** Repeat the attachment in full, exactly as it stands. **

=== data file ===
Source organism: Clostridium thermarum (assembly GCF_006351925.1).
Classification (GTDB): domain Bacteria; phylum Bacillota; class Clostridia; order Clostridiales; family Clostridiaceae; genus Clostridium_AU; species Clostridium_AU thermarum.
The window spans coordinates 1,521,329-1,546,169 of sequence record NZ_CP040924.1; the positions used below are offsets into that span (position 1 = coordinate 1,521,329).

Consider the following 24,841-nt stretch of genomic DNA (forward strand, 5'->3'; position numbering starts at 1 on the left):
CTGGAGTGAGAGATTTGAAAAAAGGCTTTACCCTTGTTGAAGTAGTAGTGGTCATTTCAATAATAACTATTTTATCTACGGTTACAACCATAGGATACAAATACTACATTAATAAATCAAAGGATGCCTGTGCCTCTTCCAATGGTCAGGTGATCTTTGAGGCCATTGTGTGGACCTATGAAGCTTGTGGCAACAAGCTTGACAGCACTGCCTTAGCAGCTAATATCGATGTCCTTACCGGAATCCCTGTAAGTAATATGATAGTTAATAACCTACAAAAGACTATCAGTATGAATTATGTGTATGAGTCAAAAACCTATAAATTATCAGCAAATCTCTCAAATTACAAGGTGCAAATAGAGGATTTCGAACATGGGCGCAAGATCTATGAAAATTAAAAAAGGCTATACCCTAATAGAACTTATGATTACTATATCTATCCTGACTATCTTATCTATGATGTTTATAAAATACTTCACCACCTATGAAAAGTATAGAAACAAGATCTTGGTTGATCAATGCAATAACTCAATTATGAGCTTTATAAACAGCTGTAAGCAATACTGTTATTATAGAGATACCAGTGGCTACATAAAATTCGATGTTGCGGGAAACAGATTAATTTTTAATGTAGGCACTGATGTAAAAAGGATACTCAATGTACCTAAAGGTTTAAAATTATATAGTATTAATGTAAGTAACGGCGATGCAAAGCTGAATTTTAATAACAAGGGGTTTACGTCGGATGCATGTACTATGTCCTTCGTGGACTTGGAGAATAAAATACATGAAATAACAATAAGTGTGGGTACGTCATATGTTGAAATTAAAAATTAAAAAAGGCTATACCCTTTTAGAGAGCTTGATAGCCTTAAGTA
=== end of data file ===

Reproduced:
Source organism: Clostridium thermarum (assembly GCF_006351925.1).
Classification (GTDB): domain Bacteria; phylum Bacillota; class Clostridia; order Clostridiales; family Clostridiaceae; genus Clostridium_AU; species Clostridium_AU thermarum.
The window spans coordinates 1,521,329-1,546,169 of sequence record NZ_CP040924.1; the positions used below are offsets into that span (position 1 = coordinate 1,521,329).

Consider the following 24,841-nt stretch of genomic DNA (forward strand, 5'->3'; position numbering starts at 1 on the left):
CTGGAGTGAGAGATTTGAAAAAAGGCTTTACCCTTGTTGAAGTAGTAGTGGTCATTTCAATAATAACTATTTTATCTACGGTTACAACCATAGGATACAAATACTACATTAATAAATCAAAGGATGCCTGTGCCTCTTCCAATGGTCAGGTGATCTTTGAGGCCATTGTGTGGACCTATGAAGCTTGTGGCAACAAGCTTGACAGCACTGCCTTAGCAGCTAATATCGATGTCCTTACCGGAATCCCTGTAAGTAATATGATAGTTAATAACCTACAAAAGACTATCAGTATGAATTATGTGTATGAGTCAAAAACCTATAAATTATCAGCAAATCTCTCAAATTACAAGGTGCAAATAGAGGATTTCGAACATGGGCGCAAGATCTATGAAAATTAAAAAAGGCTATACCCTAATAGAACTTATGATTACTATATCTATCCTGACTATCTTATCTATGATGTTTATAAAATACTTCACCACCTATGAAAAGTATAGAAACAAGATCTTGGTTGATCAATGCAATAACTCAATTATGAGCTTTATAAACAGCTGTAAGCAATACTGTTATTATAGAGATACCAGTGGCTACATAAAATTCGATGTTGCGGGAAACAGATTAATTTTTAATGTAGGCACTGATGTAAAAAGGATACTCAATGTACCTAAAGGTTTAAAATTATATAGTATTAATGTAAGTAACGGCGATGCAAAGCTGAATTTTAATAACAAGGGGTTTACGTCGGATGCATGTACTATGTCCTTCGTGGACTTGGAGAATAAAATACATGAAATAACAATAAGTGTGGGTACGTCATATGTTGAAATTAAAAATTAAAAAAGGCTATACCCTTTTAGAGAGCTTGATAGCCTTAAGTA